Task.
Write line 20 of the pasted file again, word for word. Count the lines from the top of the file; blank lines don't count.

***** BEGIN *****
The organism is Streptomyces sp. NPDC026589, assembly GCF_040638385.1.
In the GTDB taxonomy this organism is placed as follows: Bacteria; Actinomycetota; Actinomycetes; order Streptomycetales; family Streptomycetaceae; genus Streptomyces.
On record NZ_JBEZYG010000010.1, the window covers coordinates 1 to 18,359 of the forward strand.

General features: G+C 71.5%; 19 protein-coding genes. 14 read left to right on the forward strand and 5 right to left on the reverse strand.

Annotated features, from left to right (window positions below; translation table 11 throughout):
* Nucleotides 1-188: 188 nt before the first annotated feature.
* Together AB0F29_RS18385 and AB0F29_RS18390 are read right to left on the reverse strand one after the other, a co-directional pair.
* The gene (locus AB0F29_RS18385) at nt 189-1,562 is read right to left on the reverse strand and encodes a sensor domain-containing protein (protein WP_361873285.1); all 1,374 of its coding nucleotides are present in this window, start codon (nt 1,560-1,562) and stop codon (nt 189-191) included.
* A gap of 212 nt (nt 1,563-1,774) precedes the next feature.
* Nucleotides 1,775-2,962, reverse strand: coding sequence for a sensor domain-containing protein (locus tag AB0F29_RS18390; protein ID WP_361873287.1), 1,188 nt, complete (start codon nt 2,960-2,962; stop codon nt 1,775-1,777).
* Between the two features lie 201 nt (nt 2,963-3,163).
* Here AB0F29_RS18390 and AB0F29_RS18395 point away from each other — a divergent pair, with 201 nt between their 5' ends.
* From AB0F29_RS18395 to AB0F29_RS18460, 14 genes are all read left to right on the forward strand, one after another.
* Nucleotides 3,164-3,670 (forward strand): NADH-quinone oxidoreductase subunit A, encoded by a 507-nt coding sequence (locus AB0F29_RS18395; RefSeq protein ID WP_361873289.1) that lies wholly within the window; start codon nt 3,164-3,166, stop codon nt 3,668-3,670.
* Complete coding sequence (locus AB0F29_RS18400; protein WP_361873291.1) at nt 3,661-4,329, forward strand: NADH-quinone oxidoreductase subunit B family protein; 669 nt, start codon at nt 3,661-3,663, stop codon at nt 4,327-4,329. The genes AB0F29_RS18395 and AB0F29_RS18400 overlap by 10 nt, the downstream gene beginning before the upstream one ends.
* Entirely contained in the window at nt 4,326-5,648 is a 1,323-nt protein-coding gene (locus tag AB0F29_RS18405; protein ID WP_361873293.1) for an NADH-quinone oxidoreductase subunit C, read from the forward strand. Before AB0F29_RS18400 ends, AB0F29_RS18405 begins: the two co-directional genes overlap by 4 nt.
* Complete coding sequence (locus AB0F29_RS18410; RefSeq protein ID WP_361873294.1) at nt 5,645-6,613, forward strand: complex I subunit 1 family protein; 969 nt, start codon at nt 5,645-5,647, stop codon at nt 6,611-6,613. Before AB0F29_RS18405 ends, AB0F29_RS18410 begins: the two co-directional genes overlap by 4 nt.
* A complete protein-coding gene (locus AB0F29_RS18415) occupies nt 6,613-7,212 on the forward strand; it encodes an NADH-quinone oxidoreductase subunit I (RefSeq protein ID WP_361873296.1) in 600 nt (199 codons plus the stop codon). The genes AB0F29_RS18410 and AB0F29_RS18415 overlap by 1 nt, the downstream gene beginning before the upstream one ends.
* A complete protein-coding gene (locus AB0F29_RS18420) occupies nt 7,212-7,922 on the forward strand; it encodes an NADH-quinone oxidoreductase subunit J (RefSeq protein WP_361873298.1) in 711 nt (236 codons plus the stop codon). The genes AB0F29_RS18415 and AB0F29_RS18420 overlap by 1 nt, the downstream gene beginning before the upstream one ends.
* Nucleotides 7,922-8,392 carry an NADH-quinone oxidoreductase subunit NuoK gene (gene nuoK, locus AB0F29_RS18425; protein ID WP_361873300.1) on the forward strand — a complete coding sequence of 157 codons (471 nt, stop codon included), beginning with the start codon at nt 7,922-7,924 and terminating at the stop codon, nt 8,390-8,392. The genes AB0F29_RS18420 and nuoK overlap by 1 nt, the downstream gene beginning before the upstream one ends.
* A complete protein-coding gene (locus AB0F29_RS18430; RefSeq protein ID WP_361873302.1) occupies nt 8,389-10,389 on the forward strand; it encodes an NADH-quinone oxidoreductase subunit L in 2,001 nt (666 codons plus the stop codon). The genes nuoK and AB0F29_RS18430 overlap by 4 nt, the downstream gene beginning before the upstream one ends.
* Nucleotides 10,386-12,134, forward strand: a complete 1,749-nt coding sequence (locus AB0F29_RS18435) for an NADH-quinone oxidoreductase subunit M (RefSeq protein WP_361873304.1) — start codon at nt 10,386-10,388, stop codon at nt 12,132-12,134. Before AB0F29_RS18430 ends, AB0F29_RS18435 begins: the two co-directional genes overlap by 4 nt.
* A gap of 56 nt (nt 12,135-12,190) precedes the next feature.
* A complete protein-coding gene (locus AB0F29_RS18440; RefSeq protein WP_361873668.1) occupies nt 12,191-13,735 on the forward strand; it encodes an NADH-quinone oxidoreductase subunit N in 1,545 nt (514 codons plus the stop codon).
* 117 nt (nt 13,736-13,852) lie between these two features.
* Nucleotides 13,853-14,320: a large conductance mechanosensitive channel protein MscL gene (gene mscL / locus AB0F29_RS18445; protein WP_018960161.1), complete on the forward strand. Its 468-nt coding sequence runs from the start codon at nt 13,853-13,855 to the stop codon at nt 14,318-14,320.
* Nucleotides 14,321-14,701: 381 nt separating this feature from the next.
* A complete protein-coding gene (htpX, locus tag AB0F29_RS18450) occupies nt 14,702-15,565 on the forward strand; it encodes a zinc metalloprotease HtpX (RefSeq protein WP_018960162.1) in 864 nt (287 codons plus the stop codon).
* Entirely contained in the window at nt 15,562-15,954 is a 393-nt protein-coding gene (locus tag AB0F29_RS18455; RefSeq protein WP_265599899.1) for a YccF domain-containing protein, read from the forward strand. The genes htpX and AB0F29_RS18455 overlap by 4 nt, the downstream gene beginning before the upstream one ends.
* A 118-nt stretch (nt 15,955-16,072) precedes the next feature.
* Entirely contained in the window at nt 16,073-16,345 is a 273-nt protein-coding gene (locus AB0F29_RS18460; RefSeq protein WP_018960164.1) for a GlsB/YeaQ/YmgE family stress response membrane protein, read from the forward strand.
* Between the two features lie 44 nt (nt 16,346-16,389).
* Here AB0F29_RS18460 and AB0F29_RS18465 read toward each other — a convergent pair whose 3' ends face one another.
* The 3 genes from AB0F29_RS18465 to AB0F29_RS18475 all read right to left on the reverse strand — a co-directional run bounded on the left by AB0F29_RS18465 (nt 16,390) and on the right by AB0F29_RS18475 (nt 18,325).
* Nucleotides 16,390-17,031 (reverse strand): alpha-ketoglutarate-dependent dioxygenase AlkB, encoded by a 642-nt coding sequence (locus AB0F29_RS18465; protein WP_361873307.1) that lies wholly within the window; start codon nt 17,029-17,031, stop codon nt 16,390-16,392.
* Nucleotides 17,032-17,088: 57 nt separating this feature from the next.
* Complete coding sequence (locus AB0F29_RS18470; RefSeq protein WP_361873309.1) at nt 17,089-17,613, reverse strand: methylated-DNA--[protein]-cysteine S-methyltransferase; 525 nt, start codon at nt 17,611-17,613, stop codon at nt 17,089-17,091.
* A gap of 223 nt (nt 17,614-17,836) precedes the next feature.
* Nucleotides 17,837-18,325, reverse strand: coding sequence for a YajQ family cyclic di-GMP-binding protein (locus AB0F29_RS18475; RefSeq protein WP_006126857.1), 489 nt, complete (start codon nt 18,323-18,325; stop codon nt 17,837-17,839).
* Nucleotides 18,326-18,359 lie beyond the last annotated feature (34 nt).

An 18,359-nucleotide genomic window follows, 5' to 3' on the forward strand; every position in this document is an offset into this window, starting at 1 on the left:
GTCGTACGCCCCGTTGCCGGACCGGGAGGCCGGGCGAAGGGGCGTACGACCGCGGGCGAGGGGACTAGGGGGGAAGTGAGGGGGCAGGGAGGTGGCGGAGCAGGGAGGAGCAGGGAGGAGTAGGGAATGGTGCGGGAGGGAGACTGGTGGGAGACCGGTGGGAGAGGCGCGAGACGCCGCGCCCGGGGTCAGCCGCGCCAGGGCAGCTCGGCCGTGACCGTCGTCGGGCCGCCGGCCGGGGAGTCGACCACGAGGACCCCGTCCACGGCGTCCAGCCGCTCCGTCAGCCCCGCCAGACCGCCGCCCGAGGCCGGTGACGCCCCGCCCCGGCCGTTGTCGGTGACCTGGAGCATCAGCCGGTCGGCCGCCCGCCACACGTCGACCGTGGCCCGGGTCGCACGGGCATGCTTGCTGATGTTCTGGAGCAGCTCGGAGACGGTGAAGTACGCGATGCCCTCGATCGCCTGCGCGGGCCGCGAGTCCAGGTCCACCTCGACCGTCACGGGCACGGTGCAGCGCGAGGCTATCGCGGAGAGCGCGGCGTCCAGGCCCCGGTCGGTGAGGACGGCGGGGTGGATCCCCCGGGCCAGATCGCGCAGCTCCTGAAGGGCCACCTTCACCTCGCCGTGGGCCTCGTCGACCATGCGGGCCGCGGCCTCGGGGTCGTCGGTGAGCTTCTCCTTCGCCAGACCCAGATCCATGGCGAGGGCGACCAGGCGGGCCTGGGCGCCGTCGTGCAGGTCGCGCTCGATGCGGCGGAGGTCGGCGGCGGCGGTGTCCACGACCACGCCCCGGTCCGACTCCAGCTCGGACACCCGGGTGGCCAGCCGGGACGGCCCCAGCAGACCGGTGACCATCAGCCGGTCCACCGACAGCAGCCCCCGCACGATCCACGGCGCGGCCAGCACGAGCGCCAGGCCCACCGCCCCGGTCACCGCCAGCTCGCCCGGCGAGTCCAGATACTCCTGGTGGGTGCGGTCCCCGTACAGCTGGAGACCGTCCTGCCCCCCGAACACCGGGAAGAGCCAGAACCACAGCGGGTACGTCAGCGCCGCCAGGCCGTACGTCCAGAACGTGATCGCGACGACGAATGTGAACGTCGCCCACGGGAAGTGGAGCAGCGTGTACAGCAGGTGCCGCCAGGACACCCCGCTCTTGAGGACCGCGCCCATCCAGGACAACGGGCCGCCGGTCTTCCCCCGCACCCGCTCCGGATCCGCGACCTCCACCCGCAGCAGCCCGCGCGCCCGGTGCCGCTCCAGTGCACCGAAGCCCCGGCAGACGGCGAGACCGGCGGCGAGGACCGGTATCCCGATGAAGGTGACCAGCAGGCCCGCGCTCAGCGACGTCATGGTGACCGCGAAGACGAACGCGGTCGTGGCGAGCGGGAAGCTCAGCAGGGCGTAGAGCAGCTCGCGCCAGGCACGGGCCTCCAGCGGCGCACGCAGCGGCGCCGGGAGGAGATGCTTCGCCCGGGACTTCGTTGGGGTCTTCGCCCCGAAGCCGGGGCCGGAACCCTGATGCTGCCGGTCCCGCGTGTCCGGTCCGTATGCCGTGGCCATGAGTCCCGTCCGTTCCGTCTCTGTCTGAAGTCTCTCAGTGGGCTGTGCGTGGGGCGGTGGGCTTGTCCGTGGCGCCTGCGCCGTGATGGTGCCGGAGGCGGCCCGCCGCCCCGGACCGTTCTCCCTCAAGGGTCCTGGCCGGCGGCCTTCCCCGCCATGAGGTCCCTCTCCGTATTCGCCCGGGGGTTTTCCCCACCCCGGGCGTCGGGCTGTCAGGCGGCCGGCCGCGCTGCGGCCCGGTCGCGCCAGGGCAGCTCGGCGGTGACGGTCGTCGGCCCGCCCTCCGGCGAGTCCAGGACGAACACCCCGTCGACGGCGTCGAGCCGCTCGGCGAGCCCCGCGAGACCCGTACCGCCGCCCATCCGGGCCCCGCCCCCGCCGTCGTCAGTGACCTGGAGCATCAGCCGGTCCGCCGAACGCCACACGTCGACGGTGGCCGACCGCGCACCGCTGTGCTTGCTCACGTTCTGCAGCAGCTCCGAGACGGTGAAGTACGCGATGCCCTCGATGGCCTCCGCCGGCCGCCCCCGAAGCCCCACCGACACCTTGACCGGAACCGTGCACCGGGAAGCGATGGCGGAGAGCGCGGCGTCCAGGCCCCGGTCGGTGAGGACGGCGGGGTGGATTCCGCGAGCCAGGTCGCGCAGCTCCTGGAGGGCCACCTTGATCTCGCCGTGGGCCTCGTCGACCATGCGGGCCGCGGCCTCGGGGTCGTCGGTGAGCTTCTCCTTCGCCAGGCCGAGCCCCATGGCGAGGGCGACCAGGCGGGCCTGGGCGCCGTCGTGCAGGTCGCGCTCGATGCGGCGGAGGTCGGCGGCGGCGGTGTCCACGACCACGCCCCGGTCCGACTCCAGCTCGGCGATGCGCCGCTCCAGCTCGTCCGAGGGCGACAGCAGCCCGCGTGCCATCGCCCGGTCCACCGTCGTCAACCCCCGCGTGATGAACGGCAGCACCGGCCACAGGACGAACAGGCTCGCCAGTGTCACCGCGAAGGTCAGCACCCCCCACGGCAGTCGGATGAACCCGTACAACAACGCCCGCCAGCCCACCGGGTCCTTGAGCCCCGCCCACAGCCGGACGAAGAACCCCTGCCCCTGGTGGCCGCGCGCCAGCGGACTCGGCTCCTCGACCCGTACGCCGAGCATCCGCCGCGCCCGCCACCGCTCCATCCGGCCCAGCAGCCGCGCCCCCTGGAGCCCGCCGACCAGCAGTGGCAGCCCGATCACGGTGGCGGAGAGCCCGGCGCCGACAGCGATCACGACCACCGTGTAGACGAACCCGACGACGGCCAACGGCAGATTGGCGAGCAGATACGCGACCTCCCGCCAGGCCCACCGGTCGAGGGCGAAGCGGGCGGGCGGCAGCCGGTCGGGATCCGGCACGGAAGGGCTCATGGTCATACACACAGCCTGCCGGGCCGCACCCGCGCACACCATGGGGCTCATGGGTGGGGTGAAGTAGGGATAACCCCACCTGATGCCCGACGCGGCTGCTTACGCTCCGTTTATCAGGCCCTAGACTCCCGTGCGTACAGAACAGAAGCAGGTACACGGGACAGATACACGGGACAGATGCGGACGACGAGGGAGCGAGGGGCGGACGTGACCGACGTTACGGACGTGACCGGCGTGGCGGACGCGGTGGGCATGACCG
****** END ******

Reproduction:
* Nucleotides 7,922-8,392 carry an NADH-quinone oxidoreductase subunit NuoK gene (gene nuoK, locus AB0F29_RS18425; protein ID WP_361873300.1) on the forward strand — a complete coding sequence of 157 codons (471 nt, stop codon included), beginning with the start codon at nt 7,922-7,924 and terminating at the stop codon, nt 8,390-8,392. The genes AB0F29_RS18420 and nuoK overlap by 1 nt, the downstream gene beginning before the upstream one ends.